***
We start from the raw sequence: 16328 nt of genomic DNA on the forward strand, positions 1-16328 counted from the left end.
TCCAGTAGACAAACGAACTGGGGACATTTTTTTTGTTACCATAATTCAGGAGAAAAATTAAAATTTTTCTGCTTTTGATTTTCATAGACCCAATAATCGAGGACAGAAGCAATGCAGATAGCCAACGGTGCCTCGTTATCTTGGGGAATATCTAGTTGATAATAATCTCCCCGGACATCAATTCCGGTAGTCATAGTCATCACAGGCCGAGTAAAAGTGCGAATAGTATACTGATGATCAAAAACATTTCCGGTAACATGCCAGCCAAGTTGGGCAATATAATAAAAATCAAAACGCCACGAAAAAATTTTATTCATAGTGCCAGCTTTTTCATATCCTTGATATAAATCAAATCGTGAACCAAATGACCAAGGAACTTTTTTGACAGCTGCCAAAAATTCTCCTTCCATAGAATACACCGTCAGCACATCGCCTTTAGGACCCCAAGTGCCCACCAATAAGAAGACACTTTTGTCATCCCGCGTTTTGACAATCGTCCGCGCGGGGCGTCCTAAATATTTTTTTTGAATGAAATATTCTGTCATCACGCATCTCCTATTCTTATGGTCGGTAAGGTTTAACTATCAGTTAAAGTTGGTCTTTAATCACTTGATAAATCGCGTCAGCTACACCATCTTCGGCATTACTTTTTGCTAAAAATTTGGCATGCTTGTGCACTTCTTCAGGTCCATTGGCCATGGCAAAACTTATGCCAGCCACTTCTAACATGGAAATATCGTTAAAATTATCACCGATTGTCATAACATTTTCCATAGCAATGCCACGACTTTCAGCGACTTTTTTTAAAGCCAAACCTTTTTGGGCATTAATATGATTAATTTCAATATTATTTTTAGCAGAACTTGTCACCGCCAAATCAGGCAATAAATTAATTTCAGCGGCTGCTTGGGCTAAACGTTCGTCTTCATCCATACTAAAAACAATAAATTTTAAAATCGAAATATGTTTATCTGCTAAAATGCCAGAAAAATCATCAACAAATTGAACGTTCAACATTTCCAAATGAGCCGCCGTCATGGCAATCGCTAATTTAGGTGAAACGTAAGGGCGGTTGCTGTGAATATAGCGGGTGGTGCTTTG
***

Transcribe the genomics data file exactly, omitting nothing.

We start from the raw sequence: 16328 nt of genomic DNA on the forward strand, positions 1-16328 counted from the left end.
TCCAGTAGACAAACGAACTGGGGACATTTTTTTTGTTACCATAATTCAGGAGAAAAATTAAAATTTTTCTGCTTTTGATTTTCATAGACCCAATAATCGAGGACAGAAGCAATGCAGATAGCCAACGGTGCCTCGTTATCTTGGGGAATATCTAGTTGATAATAATCTCCCCGGACATCAATTCCGGTAGTCATAGTCATCACAGGCCGAGTAAAAGTGCGAATAGTATACTGATGATCAAAAACATTTCCGGTAACATGCCAGCCAAGTTGGGCAATATAATAAAAATCAAAACGCCACGAAAAAATTTTATTCATAGTGCCAGCTTTTTCATATCCTTGATATAAATCAAATCGTGAACCAAATGACCAAGGAACTTTTTTGACAGCTGCCAAAAATTCTCCTTCCATAGAATACACCGTCAGCACATCGCCTTTAGGACCCCAAGTGCCCACCAATAAGAAGACACTTTTGTCATCCCGCGTTTTGACAATCGTCCGCGCGGGGCGTCCTAAATATTTTTTTTGAATGAAATATTCTGTCATCACGCATCTCCTATTCTTATGGTCGGTAAGGTTTAACTATCAGTTAAAGTTGGTCTTTAATCACTTGATAAATCGCGTCAGCTACACCATCTTCGGCATTACTTTTTGCTAAAAATTTGGCATGCTTGTGCACTTCTTCAGGTCCATTGGCCATGGCAAAACTTATGCCAGCCACTTCTAACATGGAAATATCGTTAAAATTATCACCGATTGTCATAACATTTTCCATAGCAATGCCACGACTTTCAGCGACTTTTTTTAAAGCCAAACCTTTTTGGGCATTAATATGATTAATTTCAATATTATTTTTAGCAGAACTTGTCACCGCCAAATCAGGCAATAAATTAATTTCAGCGGCTGCTTGGGCTAAACGTTCGTCTTCATCCATACTAAAAACAATAAATTTTAAAATCGAAATATGTTTATCTGCTAAAATGCCAGAAAAATCATCAACAAATTGAACGTTCAACATTTCCAAATGAGCCGCCGTCATGGCAATCGCTAATTTAGGTGAAACGTAAGGGCGGTTGCTGTGAATATAGCGGGTGGTGCTTTG